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10 Simple Ways for Principals to Show Teachers Appreciation

Posted on Wed, Aug 20, 2014 @ 13:08 PM

principals, teacher appreciationWe always make it a point to honor our teachers during National Teacher Appreciation Day, but we know that trying to cram all of our appreciation into a single day can feel slightly disingenuous to teachers. Rather than wait for May to roll around again, we’d like to share 10 simple ways principals can recognize teachers throughout the year. These ideas have been adapted from Emily Houck’s book, 100 Ways to Recognize and Reward Your School Staff.

A Bit O’ Grape
Presenting a teacher with a bottle of wine may not be in your sweet spot, but you can still give a bit o’ grape without bringing alcohol onto campus.

How about a bottle of non-alcoholic, sparkling wine instead? We like to present “wine” to teachers and staff members who work tirelessly and never whine or complain. Since we’re suckers for word puns, we always like to attach a note to the bottle that says, “You are appreciated! Thank you for always working hard and never “wining.”

Helium Surprise
Set your alarm early so you can get to school before your most appreciated teacher. Cover the teacher’s desk with balloons by either taping them to the surface of the desk or filling them with helium and taping the ribbon down. Attach notes to the balloons that highlight specific things you appreciate about the teacher.

The Brush Off
If you live in a part of the country where it snows, the brush off will work. Prepare tickets in advance that say, “You have been brushed by a member of Student Council.” On days when it snows during school hours, send a dozen students out to the teacher parking lot to brush off windshields and leave a note under the wipers.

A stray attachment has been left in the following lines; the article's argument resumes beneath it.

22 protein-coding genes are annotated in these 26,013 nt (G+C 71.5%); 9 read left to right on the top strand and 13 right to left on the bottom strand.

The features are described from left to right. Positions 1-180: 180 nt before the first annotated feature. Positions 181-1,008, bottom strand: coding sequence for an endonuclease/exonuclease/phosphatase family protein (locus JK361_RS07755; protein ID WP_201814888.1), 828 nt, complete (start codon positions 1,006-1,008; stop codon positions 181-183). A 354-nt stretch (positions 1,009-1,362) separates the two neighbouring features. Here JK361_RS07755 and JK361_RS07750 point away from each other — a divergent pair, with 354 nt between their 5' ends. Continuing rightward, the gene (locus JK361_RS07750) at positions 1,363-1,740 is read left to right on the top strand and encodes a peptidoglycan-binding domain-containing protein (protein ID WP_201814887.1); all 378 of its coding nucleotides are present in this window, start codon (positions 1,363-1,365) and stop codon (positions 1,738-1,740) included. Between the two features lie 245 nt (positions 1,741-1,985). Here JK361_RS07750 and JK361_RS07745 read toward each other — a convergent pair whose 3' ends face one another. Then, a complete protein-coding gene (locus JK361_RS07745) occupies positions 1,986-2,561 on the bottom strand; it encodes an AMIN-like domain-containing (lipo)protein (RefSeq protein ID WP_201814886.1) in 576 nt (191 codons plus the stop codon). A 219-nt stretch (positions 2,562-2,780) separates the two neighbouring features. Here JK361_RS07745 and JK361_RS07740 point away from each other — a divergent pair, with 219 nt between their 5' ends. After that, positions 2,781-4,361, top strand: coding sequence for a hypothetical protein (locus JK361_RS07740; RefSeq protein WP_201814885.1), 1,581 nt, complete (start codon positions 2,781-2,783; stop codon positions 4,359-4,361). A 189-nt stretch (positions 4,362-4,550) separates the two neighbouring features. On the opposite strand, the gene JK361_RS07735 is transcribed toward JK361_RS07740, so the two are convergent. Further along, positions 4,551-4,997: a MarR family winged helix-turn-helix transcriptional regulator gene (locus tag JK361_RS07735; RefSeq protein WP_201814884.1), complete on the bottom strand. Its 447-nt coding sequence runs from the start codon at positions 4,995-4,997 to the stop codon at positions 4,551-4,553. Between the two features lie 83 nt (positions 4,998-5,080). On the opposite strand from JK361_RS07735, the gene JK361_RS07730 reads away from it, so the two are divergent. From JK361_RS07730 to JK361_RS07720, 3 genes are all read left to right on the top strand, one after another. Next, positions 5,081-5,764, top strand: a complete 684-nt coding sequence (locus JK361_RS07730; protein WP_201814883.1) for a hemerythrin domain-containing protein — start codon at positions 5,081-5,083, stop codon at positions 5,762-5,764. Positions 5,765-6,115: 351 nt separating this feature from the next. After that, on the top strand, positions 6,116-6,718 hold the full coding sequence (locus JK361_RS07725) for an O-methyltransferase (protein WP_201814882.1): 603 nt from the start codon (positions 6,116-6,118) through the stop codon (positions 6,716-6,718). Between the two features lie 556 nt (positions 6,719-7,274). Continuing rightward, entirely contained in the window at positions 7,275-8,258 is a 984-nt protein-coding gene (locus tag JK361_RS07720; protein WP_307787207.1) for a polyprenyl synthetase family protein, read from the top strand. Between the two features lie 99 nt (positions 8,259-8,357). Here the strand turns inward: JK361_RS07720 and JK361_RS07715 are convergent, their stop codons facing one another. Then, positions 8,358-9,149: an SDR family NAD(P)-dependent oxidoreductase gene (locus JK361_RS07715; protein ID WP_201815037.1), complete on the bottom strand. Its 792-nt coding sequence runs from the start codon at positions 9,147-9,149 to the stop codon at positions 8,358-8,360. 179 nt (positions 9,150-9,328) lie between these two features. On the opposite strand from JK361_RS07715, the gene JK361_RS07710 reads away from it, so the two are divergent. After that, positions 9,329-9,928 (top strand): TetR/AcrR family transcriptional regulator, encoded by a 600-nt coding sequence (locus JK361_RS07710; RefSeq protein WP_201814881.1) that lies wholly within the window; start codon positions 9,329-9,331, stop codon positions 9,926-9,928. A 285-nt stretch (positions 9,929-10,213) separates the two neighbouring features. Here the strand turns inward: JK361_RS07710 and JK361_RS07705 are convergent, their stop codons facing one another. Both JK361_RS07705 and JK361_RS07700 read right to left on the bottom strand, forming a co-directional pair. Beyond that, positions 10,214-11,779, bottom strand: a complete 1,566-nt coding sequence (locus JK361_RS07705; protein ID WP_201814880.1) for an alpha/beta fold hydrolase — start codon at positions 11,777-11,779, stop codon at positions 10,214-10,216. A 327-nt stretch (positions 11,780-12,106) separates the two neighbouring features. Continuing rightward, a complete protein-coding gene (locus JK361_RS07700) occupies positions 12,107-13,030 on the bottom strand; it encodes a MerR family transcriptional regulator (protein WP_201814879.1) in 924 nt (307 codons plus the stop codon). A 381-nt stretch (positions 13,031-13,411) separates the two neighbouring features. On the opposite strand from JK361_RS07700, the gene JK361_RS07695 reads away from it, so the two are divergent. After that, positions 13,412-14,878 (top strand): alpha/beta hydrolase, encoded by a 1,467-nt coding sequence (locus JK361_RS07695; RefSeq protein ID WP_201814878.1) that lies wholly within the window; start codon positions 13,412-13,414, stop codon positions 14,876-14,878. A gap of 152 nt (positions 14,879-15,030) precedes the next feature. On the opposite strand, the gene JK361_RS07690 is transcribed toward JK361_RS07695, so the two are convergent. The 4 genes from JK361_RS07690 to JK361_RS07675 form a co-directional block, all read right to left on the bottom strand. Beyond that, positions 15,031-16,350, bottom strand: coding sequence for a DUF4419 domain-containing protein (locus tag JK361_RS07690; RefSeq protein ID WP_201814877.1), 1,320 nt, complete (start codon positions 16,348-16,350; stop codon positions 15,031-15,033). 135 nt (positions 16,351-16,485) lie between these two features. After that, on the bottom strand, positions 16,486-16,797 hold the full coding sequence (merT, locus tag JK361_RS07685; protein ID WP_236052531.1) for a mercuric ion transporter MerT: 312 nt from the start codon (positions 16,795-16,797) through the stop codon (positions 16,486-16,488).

The Wash Down
This is an alternative for those of you that live in places that get snow. As with the brush off, grab a dozen students and send them out to the teacher parking lot to wash cars!

Two-Hour Break
At each faculty meeting, hold a lottery drawing for a "free" two-hour break during which time you will cover a teacher's class. Let the winner know that s/he can use this ticket at any time, but must set the time a week in advance. 

Business Cards
Order business cards for every staff member. What your teachers and staff members do for our children and society is critical and should be treated as such! Teachers deserve to have their own business cards.  

No Work Talk
Hold a faculty and staff “meeting” where teachers cannot discuss anything related to work—no education talk, no student talk, no talk about grading. Anyone who breaks the rule has to donate $1.00 to a charity fund. This works well if you go to a local restaurant or coffee shop, too.

Clean out those files
Consider giving this reward to a teacher who really needs a break. This will give him or her a chance to come up for air. Here’s how it works:

Give a “Clean Out Your Files Day” to a deserving teacher. The teacher will still be “working,” so s/he isn’t counted as absent, but because you secured a substitute teacher that day, the teacher will be free to do something s/he has always wanted to do, but never had the time. This might be as simple as organizing a filing cabinet or preparing a lesson plan s/he’s always wanted to teach, but never had time to.

Gone Fishin’
This is slightly cheesy, but we’re not above it. Buy a package of Swedish Fish and attach a note that says one of the following:

  • We’re hooked on your great attitude
  • Your dedication is “fin-tastic”
  • Your team commitment makes a big splash
  • Your attention to detail is clear to “sea”
  • You dive into every task with enthusiasm